- The Washington Times - Wednesday, March 21, 2007

Giant Food is converting seafood and floral departments in more than one-quarter of its stores to self-serve stations.

About 55 seafood and 62 floral departments will be converted in “low-volume stores” in a process that began last month, said Giant spokesman Barry Scher.

Giant, the largest grocery chain in the Washington area with 190 stores, is working with its employees’ union, United Food and Commercial Workers, to find new jobs for the displaced employees, Mr. Scher said. He declined to say how many employees will be affected.

He said the move is part of an industrywide trend.

“The food industry has changed, and many of our competitors have moved from this particular model,” Mr. Scher said, adding that customers will see more consistent goods because they will be shipped to the stores daily.

Traditional grocery chains have been forced to find new ways to stand out as discounters such as Wal-Mart and high-end stores such as Wegmans and Whole Foods entered the grocery market.

“It’s real clear that the decision to go into a service facility [to prepackage goods before coming to the store] or do self-service has got an awful lot to do with the brand image you’re trying to create,” said Jim Hertel, managing partner of Willard Bishop, a Barrington, Ill., retail consulting firm.

Mr. Hertel said “fresh-format” stores, such as Whole Foods or Wegmans, want to be known for service and freshness, so they have improved their specialty departments. Discount chains such as Wal-Mart have gone Giant’s route and made their specialty counters self-service.

“Midtier, traditional supermarket operators … can find themselves in a quandary,” he said.

They might try to maintain in-store service but stretch the number of employees behind the counter — and the quality suffers. One of his clients, whom he declined to identify, found that seafood sales rose when they switched to prepacked stock because the quality was better.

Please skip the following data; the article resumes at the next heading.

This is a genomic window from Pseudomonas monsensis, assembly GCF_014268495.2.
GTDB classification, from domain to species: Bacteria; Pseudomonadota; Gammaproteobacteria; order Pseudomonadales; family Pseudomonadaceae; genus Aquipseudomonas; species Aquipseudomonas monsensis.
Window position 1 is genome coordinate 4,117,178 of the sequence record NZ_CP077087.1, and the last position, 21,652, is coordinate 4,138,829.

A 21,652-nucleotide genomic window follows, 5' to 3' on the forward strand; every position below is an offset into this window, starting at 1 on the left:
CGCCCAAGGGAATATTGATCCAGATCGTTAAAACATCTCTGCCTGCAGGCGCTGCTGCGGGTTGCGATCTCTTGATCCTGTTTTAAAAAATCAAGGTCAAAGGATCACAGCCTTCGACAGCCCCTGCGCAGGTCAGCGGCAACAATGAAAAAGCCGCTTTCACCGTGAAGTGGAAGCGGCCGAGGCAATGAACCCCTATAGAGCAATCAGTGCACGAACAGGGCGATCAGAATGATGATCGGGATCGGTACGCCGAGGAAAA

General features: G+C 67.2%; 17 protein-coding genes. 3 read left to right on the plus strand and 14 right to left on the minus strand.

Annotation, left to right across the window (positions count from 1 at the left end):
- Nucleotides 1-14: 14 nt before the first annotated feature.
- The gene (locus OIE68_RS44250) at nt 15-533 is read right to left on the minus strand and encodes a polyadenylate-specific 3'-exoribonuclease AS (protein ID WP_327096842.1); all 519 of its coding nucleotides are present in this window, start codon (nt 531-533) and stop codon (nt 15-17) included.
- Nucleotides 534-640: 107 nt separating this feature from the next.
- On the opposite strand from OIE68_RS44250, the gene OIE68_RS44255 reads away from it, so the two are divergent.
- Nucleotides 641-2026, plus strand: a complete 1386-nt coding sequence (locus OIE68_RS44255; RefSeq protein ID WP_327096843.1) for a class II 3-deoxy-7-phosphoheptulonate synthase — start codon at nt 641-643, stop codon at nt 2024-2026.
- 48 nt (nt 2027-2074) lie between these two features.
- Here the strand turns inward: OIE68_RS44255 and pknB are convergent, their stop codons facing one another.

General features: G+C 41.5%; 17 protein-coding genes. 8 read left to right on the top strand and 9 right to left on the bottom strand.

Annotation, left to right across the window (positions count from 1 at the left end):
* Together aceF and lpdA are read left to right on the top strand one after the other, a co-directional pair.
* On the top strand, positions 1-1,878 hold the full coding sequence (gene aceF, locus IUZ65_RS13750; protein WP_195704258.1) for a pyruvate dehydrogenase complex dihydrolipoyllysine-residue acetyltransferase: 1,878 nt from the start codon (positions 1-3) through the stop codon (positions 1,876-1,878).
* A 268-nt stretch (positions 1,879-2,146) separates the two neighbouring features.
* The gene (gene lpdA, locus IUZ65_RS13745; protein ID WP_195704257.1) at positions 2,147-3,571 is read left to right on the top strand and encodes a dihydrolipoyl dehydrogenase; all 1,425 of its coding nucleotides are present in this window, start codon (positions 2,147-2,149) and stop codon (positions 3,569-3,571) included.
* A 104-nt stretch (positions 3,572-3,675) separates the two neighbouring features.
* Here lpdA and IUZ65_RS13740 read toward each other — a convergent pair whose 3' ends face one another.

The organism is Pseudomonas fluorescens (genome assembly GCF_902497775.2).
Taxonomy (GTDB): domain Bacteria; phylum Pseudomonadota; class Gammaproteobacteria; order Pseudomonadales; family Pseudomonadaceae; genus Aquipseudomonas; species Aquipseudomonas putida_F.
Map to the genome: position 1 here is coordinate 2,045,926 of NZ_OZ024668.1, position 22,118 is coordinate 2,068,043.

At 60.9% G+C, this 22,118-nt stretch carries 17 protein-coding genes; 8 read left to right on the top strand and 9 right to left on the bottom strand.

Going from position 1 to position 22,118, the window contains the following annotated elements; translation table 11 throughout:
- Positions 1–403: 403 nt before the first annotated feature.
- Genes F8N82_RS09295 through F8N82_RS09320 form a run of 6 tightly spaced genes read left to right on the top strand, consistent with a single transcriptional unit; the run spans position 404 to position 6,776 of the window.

In the Washington area, Giant and Wal-Mart may be alone.

Safeway, the second-largest grocer in the Washington area, said it is increasing the number of employees in its specialty shops, including seafood and floral, but declined to provide figures.

“It’s what we’re counting on to differentiate Safeway from the competition,” said spokesman Greg Ten Eyck.

Food Lion LLC — the fourth-largest Washington-area grocer, according to trade publication Food World — added specialty-department employees in some stores when it converted them to the high-end Bloom brand. Food Lion-branded stores did not have employees behind a seafood counter, and the stores that were converted to Bottom Dollar stock only frozen seafood.

Shoppers Food, the third-largest area grocery chain, declined to comment.

Whole Foods, Wegmans and Harris Teeter, which make up nearly 8 percent of the D.C. grocery market, according to Food World, all have employees behind their seafood counters.

Giant’s move is the latest attempt by parent company Ahold to boost shaky sales.

In the fourth quarter of 2006, sales at the Dutch company fell 3 percent to $12.7 billion. Comparable store sales at Giant-Landover fell 1.8 percent during the quarter and 1.2 percent over the year.

President and Chief Executive Officer Anders Moberg said in a November press conference that he planned to increase sales at its U.S. chains by 5 percent. The company planned to focus more on constant low prices and rely less on promotions.

Ahold also said it planned to reduce operating costs by $636 million over three years and cut administrative costs in half over two years.

Since the November announcement, Giant has been airing commercials touting lower prices on products such as household cleaners, baby products and produce.

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